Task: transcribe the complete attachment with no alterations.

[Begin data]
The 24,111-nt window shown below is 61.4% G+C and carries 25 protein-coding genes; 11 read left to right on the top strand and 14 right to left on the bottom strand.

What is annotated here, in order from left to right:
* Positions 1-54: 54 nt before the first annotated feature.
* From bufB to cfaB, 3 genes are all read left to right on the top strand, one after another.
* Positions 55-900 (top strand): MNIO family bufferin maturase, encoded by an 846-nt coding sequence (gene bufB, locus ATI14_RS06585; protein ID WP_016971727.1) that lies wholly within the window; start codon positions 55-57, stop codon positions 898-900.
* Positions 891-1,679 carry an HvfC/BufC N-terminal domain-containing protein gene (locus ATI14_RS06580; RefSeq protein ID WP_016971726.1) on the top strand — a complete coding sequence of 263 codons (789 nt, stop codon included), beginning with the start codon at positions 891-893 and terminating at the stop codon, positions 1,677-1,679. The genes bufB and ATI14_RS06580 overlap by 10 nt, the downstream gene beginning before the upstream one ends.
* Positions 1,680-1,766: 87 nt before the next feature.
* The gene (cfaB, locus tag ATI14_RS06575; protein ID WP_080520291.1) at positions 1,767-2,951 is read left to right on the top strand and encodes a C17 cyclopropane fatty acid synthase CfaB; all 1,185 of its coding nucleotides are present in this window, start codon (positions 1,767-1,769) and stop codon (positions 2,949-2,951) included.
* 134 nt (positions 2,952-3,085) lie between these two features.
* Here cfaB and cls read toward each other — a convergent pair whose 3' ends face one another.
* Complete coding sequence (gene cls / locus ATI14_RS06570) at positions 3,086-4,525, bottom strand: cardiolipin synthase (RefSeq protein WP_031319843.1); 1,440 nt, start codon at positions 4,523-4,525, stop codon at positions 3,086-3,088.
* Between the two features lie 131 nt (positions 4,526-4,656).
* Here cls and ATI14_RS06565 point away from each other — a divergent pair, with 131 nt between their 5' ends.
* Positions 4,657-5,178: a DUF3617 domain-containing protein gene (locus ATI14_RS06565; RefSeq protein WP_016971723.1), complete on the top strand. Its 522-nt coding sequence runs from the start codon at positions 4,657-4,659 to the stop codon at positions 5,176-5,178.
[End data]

The 24,111-nt window shown below is 61.4% G+C and carries 25 protein-coding genes; 11 read left to right on the top strand and 14 right to left on the bottom strand.

What is annotated here, in order from left to right:
* Positions 1-54: 54 nt before the first annotated feature.
* From bufB to cfaB, 3 genes are all read left to right on the top strand, one after another.
* Positions 55-900 (top strand): MNIO family bufferin maturase, encoded by an 846-nt coding sequence (gene bufB, locus ATI14_RS06585; protein ID WP_016971727.1) that lies wholly within the window; start codon positions 55-57, stop codon positions 898-900.
* Positions 891-1,679 carry an HvfC/BufC N-terminal domain-containing protein gene (locus ATI14_RS06580; RefSeq protein ID WP_016971726.1) on the top strand — a complete coding sequence of 263 codons (789 nt, stop codon included), beginning with the start codon at positions 891-893 and terminating at the stop codon, positions 1,677-1,679. The genes bufB and ATI14_RS06580 overlap by 10 nt, the downstream gene beginning before the upstream one ends.
* Positions 1,680-1,766: 87 nt before the next feature.
* The gene (cfaB, locus tag ATI14_RS06575; protein ID WP_080520291.1) at positions 1,767-2,951 is read left to right on the top strand and encodes a C17 cyclopropane fatty acid synthase CfaB; all 1,185 of its coding nucleotides are present in this window, start codon (positions 1,767-1,769) and stop codon (positions 2,949-2,951) included.
* 134 nt (positions 2,952-3,085) lie between these two features.
* Here cfaB and cls read toward each other — a convergent pair whose 3' ends face one another.
* Complete coding sequence (gene cls / locus ATI14_RS06570) at positions 3,086-4,525, bottom strand: cardiolipin synthase (RefSeq protein WP_031319843.1); 1,440 nt, start codon at positions 4,523-4,525, stop codon at positions 3,086-3,088.
* Between the two features lie 131 nt (positions 4,526-4,656).
* Here cls and ATI14_RS06565 point away from each other — a divergent pair, with 131 nt between their 5' ends.
* Positions 4,657-5,178: a DUF3617 domain-containing protein gene (locus ATI14_RS06565; RefSeq protein WP_016971723.1), complete on the top strand. Its 522-nt coding sequence runs from the start codon at positions 4,657-4,659 to the stop codon at positions 5,176-5,178.